Previously, how it worked, is that there were two stages. There was Stage 1, which was purely the concept approval, and then there was the second stage you would send in, much later on. And all of the different various stages of approval for putting your content out and putting a patch, basically your server ID would be given to you once you passed Concept Stage 2.
Previously what happened is you would get some feedback that was written by various teams around the globe, and compiled, and sent back to you. And we just found that when we talked directly to developers, and said, "Okay, we required you to respond to that feedback line-by-line, we required everyone to read them."And a lot of time when we talked to bigger teams, and even mid-sized teams, we said, how helpful was that feedback, and as we sat down with them they said, "We're paying 300 people to make a game," or 80 people, or 100 people. "We have a market for it, we have a publishing and marketing team, we do focus testing. Why do we need your feedback?"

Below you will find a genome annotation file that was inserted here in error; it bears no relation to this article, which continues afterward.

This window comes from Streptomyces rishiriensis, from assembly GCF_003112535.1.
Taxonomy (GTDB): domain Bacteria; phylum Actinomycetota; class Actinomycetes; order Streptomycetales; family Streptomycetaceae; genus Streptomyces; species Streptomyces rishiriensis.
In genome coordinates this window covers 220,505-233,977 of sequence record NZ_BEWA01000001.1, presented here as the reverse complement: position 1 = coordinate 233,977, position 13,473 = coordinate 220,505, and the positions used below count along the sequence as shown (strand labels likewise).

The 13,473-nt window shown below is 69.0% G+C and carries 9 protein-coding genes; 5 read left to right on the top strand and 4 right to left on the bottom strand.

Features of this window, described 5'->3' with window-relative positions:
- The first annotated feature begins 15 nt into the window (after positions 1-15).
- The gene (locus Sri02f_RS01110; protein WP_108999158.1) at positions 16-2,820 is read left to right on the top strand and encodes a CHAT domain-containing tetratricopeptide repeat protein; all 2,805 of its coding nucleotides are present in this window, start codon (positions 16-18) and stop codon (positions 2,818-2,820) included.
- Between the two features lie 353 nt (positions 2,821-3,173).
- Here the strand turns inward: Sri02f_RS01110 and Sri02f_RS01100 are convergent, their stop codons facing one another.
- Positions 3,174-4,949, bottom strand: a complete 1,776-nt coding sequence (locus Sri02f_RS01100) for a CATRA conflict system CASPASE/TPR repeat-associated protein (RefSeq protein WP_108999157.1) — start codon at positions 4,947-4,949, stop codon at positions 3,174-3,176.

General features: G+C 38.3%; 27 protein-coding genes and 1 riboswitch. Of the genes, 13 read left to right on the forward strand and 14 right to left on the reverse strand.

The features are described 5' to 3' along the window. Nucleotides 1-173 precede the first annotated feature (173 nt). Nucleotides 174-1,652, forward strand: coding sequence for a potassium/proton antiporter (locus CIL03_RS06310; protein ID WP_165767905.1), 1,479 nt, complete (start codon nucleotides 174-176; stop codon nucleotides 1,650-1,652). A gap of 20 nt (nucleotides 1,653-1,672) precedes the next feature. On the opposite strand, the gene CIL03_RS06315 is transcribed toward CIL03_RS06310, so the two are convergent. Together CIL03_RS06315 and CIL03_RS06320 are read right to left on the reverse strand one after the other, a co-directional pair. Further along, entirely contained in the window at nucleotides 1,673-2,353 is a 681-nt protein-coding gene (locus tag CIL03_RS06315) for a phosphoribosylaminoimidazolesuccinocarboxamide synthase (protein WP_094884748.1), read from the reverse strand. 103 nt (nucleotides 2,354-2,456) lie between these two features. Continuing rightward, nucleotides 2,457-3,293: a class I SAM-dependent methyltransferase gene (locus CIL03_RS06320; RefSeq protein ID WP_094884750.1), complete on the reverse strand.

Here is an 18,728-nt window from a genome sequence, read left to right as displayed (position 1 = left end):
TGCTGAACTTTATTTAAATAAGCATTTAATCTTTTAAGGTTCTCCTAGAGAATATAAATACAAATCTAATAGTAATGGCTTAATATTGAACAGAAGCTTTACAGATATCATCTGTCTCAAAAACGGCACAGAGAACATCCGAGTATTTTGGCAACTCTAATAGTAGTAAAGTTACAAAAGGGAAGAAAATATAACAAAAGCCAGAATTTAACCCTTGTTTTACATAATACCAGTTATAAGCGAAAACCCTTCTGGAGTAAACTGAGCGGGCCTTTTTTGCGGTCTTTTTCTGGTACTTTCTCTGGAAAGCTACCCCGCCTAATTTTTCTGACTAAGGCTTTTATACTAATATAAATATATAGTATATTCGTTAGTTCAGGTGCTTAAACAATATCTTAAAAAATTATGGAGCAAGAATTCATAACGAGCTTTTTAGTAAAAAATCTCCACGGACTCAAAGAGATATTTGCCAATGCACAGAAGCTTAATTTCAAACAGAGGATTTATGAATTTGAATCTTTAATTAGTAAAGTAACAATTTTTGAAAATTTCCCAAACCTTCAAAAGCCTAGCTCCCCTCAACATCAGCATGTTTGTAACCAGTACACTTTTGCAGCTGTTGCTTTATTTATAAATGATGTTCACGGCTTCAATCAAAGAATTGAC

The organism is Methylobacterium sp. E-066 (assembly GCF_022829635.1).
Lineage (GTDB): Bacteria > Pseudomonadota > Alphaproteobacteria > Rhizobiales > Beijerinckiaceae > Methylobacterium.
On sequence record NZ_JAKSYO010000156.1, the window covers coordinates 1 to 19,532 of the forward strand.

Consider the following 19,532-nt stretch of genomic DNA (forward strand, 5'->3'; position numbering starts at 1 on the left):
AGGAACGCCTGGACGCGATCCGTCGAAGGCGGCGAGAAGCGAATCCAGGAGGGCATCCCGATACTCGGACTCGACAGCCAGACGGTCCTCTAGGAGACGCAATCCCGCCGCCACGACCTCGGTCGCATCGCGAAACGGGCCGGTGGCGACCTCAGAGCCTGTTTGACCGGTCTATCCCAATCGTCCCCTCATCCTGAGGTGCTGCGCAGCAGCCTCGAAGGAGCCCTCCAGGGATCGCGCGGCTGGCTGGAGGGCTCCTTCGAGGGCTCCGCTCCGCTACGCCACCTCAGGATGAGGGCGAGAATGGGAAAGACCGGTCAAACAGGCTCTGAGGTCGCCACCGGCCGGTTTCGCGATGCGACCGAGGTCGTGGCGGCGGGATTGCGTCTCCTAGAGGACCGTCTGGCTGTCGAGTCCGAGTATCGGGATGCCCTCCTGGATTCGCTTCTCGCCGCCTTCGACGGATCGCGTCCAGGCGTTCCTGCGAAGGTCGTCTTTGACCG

And it made us realize that, why are we creating feedback for partners? If they want it, they can get it. That was the first big change. Let's make it a checklist. So they absolutely have to adhere to one of our main pillars for our platforms.
And then the second part was, why do we need it to be two stages? Realistically, if we want to be a facilitator for content, we want to get out of the way as much as possible. We obviously want to be aware. So now we almost treat it as, if we see stuff that we like, we're like, "Oh, maybe we can Pub Fund that, or we can do a partnership around that title." So that's more of an accounting task, whereas in the past it was an editorial staff task. And that's why guys like Nick Suttner who were hired into the eval group are now account managers in the Developer Relations team.Sony
This is great news, getting your game approved will be a much less mundane process this time around so perhaps that'll attract even more devs to the PS4.